When temperatures turn frigid, who doesn’t want to curl up with a Netflix queue long enough to last all winter? But after a while — or, like, a few hours — holing up indoors can leave anyone with a bad case of cabin fever. Soon enough, even screen time starts to be boring, if not nauseating. (SOS!)
What now? We’ve come up with a list of 11 winter hobbies that will make the time indoors tolerable, even enjoyable. Yep, we said it — enjoyable. The best part? These are all evergreen hobbies, so if you can’t get enough of them this winter, you can keep them up all year.
- If you can’t stand the cold, get in the kitchen
- Just homebrew it
- Try your hand at needlework
- Get your game on
- Think outside the box (or journal?) with creative writing
- Learn the art of calligraphy
- Pick up another language
- Work on your fitness
- Do all the DIY things
- Read up on altered books (and make some)
- Read other books, too
Or something like that. Cooking is one of the most productive hobbies you can take on during the winter because, hey, you’ve got to eat. Winter’s the perfect time to go through the recipes you’ve saved on Pinterest or the cookbook that’s been sitting on the shelf. You can even enroll in an online cooking class, such as Gordon Ramsay’s Masterclass or America’s Test Kitchen Cooking School.
With the right ingredients and equipment, you can brew everything from beer to cider to mead (aka honey wine) at home. The American Homebrewers Association has some great tutorials and recipes on its website.
Yes, knitting, crochet, embroidery, cross stitch, and needlepoint sound like a grandmother’s top five favorite pastimes, but needlework can be cool (really!). Check out these modern embroidery patterns, enviable needlepoint coasters, and Wool and the Gang, a sustainable brand selling kits that let you knit or crochet clothing yourself. Sure, you’re going to have to learn the basics before you take on one of these projects, but think of them as something to work toward.
Still associate board games with, say, Candyland? Excuse the bad pun, but you’re in for a treat. Games like Settlers of Catan, Ticket to Ride, Azul, Orbis, Gizmos, and Notre Dame are less about picking the right card, more about strategic thinking. Same goes with chess and card games like poker, gin rummy, and euchre. Just add friends.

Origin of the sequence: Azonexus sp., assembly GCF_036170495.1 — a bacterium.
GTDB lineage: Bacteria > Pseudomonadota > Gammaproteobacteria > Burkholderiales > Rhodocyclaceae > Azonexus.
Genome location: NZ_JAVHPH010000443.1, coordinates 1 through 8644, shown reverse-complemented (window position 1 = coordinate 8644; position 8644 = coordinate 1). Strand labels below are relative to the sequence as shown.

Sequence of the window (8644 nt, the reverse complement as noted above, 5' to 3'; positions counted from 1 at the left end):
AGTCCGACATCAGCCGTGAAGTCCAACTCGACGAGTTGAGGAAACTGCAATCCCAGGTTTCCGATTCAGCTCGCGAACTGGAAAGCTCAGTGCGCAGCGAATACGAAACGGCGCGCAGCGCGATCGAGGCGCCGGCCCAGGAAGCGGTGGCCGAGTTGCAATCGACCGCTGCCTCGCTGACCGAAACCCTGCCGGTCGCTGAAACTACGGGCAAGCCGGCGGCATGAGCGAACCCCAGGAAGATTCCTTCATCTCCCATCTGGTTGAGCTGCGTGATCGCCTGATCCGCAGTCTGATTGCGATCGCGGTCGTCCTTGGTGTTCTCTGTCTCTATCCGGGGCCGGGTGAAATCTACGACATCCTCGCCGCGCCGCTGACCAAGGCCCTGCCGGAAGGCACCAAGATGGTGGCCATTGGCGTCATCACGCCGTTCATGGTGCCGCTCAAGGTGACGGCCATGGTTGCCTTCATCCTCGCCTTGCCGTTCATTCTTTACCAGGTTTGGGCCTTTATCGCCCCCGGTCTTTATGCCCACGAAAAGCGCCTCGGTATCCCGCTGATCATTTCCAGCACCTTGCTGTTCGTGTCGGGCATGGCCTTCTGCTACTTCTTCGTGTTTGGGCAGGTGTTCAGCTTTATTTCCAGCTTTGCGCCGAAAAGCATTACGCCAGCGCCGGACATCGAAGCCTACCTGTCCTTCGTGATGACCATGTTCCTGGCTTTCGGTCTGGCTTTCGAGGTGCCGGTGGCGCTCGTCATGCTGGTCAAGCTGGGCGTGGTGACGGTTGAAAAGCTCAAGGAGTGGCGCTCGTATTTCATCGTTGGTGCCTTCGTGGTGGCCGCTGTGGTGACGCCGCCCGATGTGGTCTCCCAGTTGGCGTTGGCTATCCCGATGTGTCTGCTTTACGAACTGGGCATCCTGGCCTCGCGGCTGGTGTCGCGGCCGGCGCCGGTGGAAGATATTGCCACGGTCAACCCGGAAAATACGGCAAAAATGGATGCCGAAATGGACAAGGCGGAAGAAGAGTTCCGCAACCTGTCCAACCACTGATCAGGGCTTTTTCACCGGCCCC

You don’t have to be a writer for this one. Even those of us who journal on the reg will find that creative writing’s a different beast. But that’s the fun of it. Your writing can be as wacky, witty, or refined as you’d like. You can wax poetic about something you’ve seen, but you can also pen stories about a place you’ve never been to or from another persona. Tons of prompts are online. These are a great start.
If creative writing has you thinking more about how you’re forming letters than what you’re writing about, calligraphy could be your thing. Grab some supplies, a good how-to guide, or a kit that includes both, like the Modern Calligraphy Starter Kit from Be a Heart.
Sure, you took two semesters of French for class credit, but hear us out. Learning another language when you don’t have to makes a world of difference. Apps like Duolingo and Babbel make picking up a new language totally doable.
Staying inside doesn’t have to mean staying on the couch. With all of the health benefits (and mental health benefits) that come with exercise, a consistent workout plan can keep you feeling well all winter. Whether pilates or HIIT cardio is your style, you can find tons of workouts through online platforms like Fitness Blender, Booya, Pilatesology, or Daily Burn.
This one takes a cue from modern homesteading as well as the zero-waste movement (a global movement that focuses on using less and reusing that which we have more of). Making household products isn’t just practical — it’s sustainable. Thanks to the internet, you can learn how to make natural toothpaste, all-purpose cleaner, deodorant, soap, candles, and more.
Altered books are basically books that have been transformed through media like ink pens, colored pencil, magazine cutouts, or yarn. You can take a lot of different approaches, from making a collage to cutting or folding the pages to create a three-dimensional work of art. You can also create poems or sentences from the text, circling certain words or scratching words out. Or combine these approaches. No rules here.
Even serial readers tend to stick to certain genres. We know what we like to read, and that’s that. But here’s a challenge: Take some time this winter to read books that aren’t in your go-to genres. For example, swap psychological thrillers for sci-fi or historical fiction for biographies. Reach for a self-help manual or a good spiritual book if that’s not the kind of thing you keep on your nightstand. We can learn a lot about the world (and ourselves) when we step outside our usual habits — including what we read.